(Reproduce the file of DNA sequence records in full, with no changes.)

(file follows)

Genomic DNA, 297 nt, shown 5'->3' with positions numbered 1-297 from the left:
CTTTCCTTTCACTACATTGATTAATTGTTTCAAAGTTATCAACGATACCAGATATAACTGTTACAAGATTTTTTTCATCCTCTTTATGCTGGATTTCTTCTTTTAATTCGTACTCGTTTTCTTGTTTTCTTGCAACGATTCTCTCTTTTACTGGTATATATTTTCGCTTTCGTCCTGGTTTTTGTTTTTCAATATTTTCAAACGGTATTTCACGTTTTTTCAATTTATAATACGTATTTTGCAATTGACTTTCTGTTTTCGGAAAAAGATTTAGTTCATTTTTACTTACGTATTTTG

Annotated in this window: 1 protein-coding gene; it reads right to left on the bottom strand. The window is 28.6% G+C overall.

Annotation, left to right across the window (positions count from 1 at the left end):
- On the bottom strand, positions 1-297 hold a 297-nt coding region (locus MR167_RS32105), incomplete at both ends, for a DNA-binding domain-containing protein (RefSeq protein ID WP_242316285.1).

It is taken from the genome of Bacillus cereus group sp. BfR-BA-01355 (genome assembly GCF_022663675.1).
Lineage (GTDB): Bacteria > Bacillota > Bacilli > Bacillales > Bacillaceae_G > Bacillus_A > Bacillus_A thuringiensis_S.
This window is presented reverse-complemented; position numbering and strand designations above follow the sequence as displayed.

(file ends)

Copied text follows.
Genomic DNA, 297 nt, shown 5'->3' with positions numbered 1-297 from the left:
CTTTCCTTTCACTACATTGATTAATTGTTTCAAAGTTATCAACGATACCAGATATAACTGTTACAAGATTTTTTTCATCCTCTTTATGCTGGATTTCTTCTTTTAATTCGTACTCGTTTTCTTGTTTTCTTGCAACGATTCTCTCTTTTACTGGTATATATTTTCGCTTTCGTCCTGGTTTTTGTTTTTCAATATTTTCAAACGGTATTTCACGTTTTTTCAATTTATAATACGTATTTTGCAATTGACTTTCTGTTTTCGGAAAAAGATTTAGTTCATTTTTACTTACGTATTTTG

Annotated in this window: 1 protein-coding gene; it reads right to left on the bottom strand. The window is 28.6% G+C overall.

Annotation, left to right across the window (positions count from 1 at the left end):
- On the bottom strand, positions 1-297 hold a 297-nt coding region (locus MR167_RS32105), incomplete at both ends, for a DNA-binding domain-containing protein (RefSeq protein ID WP_242316285.1).

It is taken from the genome of Bacillus cereus group sp. BfR-BA-01355 (genome assembly GCF_022663675.1).
Lineage (GTDB): Bacteria > Bacillota > Bacilli > Bacillales > Bacillaceae_G > Bacillus_A > Bacillus_A thuringiensis_S.
This window is presented reverse-complemented; position numbering and strand designations above follow the sequence as displayed.